Chuck McDougal scanning the tiger range from a ridge in Chitwan.
It sounded more like a cough to me, but the rasping gasp from the depths of the forest was a tiger’s mating call. In the dawn stillness, the jungle seemed to hold its breath in awe.
Chuck paused on the trail, listening intently. “Bangi Pothi,” he muttered softly, before hurrying on silently through the trees in his rubber thonged sandals, canvas bag slung across his shoulder.
SELFIE: The first-ever photo taken by the tiger of itself using a camera trap developed in Chitwan in 1974.
The tigress with a crooked pointed toe was one of the resident females around Tiger Tops lodge
whose habits Chuck knew well. Bird song broke the spell, and a distant langur monkey signalled a grunt of alarm at the tigers’ presence.
With trackers Krishna, Sukram, Baburam and eager binoculared trainees in noiseless pursuit, the party was keen to find pugmarks to identify the courting male. Every morning Chuck McDougal
and his team checked on the previous night’s tiger activity, and on their newly invented system of pressure-plated camera trap photography where every tiger can be recognised by its individual pattern of stripes and facial markings. A male tiger took the very first picture of himself on the ridge above Tiger Tops in 1974.
These morning walks were not only part of Chuck’s tiger studies, but also a chance to impart first hand jungle lore to Tiger Tops’ cadre of young naturalists and nature guides. Hard science and no bullshit, was his creed. Recruited from throughout Nepal and India, this elite taskforce was entrusted with introducing visiting tourists to the intricacies of Tarai wildlife
, and to keep it safe in tiger terrain.
With Jim Edwards, Chuck had taken over Tiger Tops in 1972 and together their brand of business acumen mixed with purist wildlife expertise melded commerce with conservation, putting Nepal on the map as an eco-tourism pioneer before the term was invented.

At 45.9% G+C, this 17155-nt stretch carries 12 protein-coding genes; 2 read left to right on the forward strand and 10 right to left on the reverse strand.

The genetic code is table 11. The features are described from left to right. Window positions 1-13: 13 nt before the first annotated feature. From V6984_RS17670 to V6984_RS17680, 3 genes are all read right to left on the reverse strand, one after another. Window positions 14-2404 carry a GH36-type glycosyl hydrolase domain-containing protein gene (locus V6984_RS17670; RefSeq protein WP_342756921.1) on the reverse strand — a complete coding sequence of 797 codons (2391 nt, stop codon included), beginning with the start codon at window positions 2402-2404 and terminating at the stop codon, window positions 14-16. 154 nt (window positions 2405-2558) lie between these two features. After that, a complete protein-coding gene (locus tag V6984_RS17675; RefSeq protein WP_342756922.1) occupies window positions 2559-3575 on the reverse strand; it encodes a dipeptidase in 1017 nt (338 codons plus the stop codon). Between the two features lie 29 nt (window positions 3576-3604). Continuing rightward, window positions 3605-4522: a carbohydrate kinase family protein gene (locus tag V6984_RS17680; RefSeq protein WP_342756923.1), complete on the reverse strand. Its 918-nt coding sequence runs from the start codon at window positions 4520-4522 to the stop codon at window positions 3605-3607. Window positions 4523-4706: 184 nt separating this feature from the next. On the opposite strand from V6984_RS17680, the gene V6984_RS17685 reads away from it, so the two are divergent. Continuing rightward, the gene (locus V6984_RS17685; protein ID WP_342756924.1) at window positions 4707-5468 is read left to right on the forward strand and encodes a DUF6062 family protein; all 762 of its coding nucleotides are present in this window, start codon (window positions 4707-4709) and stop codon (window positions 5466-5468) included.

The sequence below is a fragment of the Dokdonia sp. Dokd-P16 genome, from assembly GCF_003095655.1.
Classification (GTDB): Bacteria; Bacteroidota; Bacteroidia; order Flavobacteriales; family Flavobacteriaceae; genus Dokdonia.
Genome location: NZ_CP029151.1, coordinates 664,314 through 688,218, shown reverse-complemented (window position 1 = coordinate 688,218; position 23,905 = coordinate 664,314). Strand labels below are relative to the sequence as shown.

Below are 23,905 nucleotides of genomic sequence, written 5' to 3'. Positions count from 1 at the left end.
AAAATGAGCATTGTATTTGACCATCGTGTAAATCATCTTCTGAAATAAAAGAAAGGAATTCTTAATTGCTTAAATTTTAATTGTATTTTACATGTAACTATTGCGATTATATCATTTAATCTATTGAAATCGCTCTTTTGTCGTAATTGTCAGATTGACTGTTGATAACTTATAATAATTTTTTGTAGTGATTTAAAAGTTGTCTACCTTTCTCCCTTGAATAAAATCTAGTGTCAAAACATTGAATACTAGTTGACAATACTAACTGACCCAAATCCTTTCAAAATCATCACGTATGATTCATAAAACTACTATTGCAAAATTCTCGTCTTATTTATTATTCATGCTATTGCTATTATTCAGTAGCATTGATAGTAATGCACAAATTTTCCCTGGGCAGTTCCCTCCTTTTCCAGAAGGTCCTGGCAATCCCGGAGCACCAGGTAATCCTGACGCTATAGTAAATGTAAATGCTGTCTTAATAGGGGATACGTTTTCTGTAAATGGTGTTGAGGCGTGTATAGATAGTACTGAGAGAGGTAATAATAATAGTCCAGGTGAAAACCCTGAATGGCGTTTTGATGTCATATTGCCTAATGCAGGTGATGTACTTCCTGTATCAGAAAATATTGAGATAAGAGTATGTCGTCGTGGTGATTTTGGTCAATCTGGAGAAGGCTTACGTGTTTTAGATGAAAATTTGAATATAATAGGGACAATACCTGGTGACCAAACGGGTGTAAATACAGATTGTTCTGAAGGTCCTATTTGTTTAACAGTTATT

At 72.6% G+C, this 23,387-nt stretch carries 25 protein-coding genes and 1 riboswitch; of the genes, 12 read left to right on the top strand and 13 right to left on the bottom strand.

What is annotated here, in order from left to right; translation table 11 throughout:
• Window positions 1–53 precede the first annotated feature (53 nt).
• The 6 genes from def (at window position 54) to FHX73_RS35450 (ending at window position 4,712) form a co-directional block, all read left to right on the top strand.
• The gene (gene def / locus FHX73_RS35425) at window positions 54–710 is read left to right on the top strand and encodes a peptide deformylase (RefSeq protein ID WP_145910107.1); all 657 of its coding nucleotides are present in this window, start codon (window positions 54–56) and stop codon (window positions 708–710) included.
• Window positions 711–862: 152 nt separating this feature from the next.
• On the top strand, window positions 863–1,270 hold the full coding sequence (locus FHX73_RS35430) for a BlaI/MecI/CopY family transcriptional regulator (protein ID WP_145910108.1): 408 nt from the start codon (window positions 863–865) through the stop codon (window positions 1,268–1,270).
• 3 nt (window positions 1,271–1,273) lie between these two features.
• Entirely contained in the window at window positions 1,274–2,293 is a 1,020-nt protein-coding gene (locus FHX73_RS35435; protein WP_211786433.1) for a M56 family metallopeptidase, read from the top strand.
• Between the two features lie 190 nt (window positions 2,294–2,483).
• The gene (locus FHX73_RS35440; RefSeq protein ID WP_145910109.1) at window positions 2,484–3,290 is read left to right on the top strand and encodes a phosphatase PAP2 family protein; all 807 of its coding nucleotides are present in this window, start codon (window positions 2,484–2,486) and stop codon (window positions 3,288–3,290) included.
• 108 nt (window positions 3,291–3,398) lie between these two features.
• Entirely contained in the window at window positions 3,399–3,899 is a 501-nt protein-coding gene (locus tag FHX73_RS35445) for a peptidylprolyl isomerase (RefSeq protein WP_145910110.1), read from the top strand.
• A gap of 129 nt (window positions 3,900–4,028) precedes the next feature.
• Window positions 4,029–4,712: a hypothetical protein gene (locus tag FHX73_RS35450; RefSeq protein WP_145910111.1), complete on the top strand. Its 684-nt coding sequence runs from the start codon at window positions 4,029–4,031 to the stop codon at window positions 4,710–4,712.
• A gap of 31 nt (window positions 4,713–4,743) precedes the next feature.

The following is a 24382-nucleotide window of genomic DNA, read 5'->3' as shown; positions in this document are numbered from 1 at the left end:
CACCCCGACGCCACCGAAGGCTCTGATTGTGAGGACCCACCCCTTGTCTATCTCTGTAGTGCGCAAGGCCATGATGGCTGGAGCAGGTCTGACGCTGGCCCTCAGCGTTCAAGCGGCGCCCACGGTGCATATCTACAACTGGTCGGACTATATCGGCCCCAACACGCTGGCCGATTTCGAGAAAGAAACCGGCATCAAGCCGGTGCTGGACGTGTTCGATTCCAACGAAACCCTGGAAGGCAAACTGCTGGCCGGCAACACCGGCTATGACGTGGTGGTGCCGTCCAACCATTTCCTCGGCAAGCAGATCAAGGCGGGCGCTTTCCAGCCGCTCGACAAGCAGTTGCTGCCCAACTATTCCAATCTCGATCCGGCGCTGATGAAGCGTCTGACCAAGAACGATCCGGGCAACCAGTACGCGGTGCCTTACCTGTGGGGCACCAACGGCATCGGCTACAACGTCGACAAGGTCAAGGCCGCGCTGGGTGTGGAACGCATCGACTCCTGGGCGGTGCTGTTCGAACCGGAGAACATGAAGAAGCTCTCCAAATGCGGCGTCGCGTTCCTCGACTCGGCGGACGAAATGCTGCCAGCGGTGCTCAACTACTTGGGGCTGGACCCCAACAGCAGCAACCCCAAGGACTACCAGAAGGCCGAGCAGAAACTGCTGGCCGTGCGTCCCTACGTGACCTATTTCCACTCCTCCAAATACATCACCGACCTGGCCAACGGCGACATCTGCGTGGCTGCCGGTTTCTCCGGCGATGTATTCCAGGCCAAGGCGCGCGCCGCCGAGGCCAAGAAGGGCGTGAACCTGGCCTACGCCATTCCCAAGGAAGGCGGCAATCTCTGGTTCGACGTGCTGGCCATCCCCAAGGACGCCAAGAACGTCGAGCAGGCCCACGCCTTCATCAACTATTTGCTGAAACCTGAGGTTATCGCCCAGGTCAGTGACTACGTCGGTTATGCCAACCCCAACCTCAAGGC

Ever sparing with words, Chuck was a gifted mentor, generously sharing knowledge and offering encouragement to acolytes in his reticent drawl. I did not often accompany these jungle excursions, being busy with more mundane tasks, but the names of my naturalist colleagues echo down the decades: Ashish, Bhim, Bir Bahadur, Balaram, Devi, Dhan, Dinesh, Gun Bahadur, Hashim, Kalu Ram, Karan, KK, Mash, Pun, Pradeep, Rahul, Raju, Wangdi, Yam and others. Although widely scattered, many are still committed to the tourism and conservation mantra that we preached with a zealous passion.
When he was not roaming the jungle and training naturalists, Chuck was writing up his notes on tiger behaviour, attended by his wife Margie. Published in 1977, The Face of the Tiger was the result of thousands of hours of observation and tracking, establishing this quiet anthropologist from Colorado as a leading expert on tigers.
Living deep within Chitwan, Chuck was able to record the lifetime reproduction of 35 females and followed many more tigers throughout their entire lives, applying his anthropological training in plotting their kinship systems.
The high rate of camera trap success depended on his intimate understanding of tigers and their travel ways. When challenged, he and Sukram proved their mastery by correctly identifying 51 out of 52 different sets of tiger tracks -- the one miss was a sub-adult they thought was a new tiger.
Chuck’s tiger monitoring reports are bound in the Smithsonian Institute library, and his work continues to inform authorities concerned with protecting these nocturnal cats as the apex predator -– in essence, the preservation of habitat with plentiful prey species and minimal disturbance.
Nepal’s subsequent conservation initiatives are considered a major success. That elusive brown-striped shadow can still thrill the soul of those lucky enough to catch a glimpse through the tangled grasslands orforest’s green mosaic, as the most majestic of beasts conducts its secretive circuits.
Recent government reports tell the story: the number of adult tigers has grown 63% to 198 individuals, protected areas cover almost one-quarter of the country, and 10,000 sq km are potential tiger territory. Nepal is better placed than other tiger-range countries to reach the pledged target of doubling its wild tiger population by 2020. Regular tiger monitoring continues, and counts are still made by the tracking and camera trapping techniques perfected in Chitwan. Chuck McDougal died a year ago, but his legacy lives on.
Allow tigers to roam freely, Om Astha Rai
Chuck MacDougal, Lisa Choegyal